“District personnel work with teachers on curriculum and principal competencies. They are given an example of a school to look at and see how they would manage the school, use data to inform instruction, look at budget,” Williams said. “They are trained in those aspects so they can gain the experience necessary to be successful in that role.”

While there is a growing interest from diverse teachers wanting to become administrators now, the road to leadership was a lot lonelier for Rebecca Johnson Elementary School principal Christopher Sutton.

Originally from Mississippi Sutton moved with his family to Connecticut and had family in Springfield where he eventually came to work as a teacher 27 years ago.

As a Black, male educator Sutton understands the importance of having teachers and leaders who look and sound like their students.

“I have never had a Black male teacher. My first male teacher was my gym teacher and my coach. Throughout my entire academic career even in college I have never had a Black male educator,” he said. “When you think about those dynamics it hits home how important it is to become that mentor, that example. Letting other Black and brown males understand that these things are possible. And really the message from me is don’t limit yourself to being a teacher, become a doctor, become a scientist, become a congressman, become the president. Open as many doors as you possibly can. I want to be a part of their journey to help them get those opportunities and open those doors.”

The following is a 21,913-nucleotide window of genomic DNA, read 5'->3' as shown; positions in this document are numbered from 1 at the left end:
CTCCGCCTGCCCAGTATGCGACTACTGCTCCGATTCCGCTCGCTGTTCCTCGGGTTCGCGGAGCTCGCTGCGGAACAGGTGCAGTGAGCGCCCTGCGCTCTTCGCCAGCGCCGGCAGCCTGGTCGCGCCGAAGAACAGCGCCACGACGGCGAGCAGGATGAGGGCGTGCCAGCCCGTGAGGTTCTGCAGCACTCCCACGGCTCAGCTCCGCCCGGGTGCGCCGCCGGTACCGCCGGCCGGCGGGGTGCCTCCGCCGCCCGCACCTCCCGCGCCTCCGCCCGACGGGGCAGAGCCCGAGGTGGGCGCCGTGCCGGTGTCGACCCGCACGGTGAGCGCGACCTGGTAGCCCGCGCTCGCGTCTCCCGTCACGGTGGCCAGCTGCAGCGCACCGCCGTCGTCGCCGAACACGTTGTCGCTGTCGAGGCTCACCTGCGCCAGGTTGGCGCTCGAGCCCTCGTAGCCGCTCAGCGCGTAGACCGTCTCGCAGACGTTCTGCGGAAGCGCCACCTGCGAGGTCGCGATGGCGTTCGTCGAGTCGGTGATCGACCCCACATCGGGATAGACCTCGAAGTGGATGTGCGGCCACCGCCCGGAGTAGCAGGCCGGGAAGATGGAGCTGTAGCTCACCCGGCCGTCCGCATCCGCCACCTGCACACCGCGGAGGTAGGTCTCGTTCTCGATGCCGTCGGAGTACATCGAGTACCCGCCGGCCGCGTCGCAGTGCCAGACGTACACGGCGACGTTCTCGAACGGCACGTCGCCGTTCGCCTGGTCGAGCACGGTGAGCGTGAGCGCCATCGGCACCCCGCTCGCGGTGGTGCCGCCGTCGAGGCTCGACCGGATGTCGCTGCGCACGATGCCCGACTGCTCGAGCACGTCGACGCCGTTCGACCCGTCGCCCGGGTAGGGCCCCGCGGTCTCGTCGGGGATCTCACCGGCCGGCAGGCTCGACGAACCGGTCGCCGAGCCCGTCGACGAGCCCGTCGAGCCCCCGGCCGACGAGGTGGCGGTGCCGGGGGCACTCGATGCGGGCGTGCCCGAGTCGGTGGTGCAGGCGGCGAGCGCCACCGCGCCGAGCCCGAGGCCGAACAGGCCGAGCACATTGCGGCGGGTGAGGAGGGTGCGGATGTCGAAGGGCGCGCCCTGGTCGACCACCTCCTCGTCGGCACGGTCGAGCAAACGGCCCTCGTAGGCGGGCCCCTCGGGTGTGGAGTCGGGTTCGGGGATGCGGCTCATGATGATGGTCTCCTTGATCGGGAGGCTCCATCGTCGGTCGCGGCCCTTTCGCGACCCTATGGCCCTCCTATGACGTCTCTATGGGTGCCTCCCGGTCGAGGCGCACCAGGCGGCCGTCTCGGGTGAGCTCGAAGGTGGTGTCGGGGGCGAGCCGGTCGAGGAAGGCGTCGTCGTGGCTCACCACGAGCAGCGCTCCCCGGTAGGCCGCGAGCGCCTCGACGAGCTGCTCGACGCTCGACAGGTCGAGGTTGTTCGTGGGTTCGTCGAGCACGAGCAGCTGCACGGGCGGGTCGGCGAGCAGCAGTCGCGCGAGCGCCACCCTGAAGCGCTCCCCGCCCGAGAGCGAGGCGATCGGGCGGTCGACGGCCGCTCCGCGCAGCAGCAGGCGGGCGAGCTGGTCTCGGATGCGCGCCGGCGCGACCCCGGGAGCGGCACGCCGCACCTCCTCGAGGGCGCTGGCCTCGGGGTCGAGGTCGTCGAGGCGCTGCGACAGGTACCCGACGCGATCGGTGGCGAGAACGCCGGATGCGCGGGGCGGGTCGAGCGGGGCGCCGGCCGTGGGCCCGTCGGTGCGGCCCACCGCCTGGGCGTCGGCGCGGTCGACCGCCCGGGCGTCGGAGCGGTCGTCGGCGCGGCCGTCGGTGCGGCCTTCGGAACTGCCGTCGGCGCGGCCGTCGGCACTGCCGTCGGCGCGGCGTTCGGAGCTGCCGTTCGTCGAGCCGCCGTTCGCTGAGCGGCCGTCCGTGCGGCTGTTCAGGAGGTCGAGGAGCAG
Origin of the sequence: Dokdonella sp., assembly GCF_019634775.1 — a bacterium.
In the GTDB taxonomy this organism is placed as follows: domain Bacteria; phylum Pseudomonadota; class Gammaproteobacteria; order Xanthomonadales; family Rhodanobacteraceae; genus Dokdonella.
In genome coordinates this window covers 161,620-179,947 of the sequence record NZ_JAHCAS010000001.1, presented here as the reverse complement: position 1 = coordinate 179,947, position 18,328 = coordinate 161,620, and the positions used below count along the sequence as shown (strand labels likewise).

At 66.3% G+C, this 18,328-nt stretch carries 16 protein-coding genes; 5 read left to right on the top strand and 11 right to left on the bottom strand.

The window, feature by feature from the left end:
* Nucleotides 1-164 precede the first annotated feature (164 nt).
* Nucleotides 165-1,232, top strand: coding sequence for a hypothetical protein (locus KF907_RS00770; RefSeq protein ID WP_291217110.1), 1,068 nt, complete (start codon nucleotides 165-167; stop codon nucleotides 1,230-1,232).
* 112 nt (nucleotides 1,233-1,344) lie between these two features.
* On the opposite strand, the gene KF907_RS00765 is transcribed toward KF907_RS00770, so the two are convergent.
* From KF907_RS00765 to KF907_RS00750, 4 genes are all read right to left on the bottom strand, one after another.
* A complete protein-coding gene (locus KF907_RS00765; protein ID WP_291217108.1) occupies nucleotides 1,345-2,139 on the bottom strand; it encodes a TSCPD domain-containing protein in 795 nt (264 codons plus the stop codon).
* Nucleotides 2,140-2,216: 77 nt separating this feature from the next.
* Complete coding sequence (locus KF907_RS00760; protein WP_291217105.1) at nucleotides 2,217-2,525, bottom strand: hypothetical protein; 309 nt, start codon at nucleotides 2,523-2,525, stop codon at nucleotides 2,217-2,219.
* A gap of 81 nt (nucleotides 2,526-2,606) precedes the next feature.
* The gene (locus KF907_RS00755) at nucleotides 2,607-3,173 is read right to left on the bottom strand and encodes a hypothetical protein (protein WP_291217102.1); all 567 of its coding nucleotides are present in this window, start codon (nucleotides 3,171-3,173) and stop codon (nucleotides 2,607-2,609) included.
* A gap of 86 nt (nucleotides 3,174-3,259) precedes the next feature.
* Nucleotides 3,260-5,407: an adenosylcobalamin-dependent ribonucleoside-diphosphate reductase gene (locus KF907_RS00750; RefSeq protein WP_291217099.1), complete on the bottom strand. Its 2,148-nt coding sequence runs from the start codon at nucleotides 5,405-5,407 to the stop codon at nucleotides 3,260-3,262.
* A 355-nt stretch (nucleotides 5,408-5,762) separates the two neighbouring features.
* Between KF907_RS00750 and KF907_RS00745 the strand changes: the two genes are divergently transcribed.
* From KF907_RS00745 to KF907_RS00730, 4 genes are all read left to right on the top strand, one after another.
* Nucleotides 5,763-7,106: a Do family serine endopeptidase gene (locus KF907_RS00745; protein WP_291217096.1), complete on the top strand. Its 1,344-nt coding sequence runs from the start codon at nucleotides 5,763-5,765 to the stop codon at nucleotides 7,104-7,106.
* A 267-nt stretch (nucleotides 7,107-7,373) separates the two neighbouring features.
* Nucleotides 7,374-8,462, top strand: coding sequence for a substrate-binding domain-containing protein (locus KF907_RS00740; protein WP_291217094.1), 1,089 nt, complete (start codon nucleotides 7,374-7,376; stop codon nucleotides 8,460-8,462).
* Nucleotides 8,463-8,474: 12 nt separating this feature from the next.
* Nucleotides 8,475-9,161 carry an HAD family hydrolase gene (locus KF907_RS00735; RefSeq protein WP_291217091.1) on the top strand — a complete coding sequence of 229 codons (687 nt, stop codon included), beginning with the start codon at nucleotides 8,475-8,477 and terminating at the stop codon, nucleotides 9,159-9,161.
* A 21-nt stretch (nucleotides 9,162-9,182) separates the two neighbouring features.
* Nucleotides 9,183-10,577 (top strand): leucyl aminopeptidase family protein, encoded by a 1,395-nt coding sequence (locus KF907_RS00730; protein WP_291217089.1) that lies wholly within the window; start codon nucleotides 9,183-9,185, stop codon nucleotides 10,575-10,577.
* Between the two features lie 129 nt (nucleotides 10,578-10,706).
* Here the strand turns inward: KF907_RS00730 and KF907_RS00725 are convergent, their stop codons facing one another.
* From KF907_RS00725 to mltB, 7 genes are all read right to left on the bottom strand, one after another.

At Rebecca Johnson half of the staff are people of color.

“We try to make sure we interview and get candidates that look like, sound like, and represent the cohort of students that we serve,” Sutton said. “That is something that is very important to me, and I believe it’s important to the district also. We make a conscious effort to hire qualified candidates that are of color.”

Sutton said it’s about providing an environment where students can come to school and focus on learning.

“Students want to come to a place where they feel welcome, where they feel safe. Sometimes in our world what makes them feel safe is someone that looks like them,” Sutton said. “From that lens it is very important for students to feel understood, to know that there isn’t a language barrier, that the language they maybe speak at home we also speak here. That their teacher or their principal grew up like them, gets them.”

©2022 Advance Local Media LLC. Visit masslive.com. Distributed by Tribune Content Agency, LLC.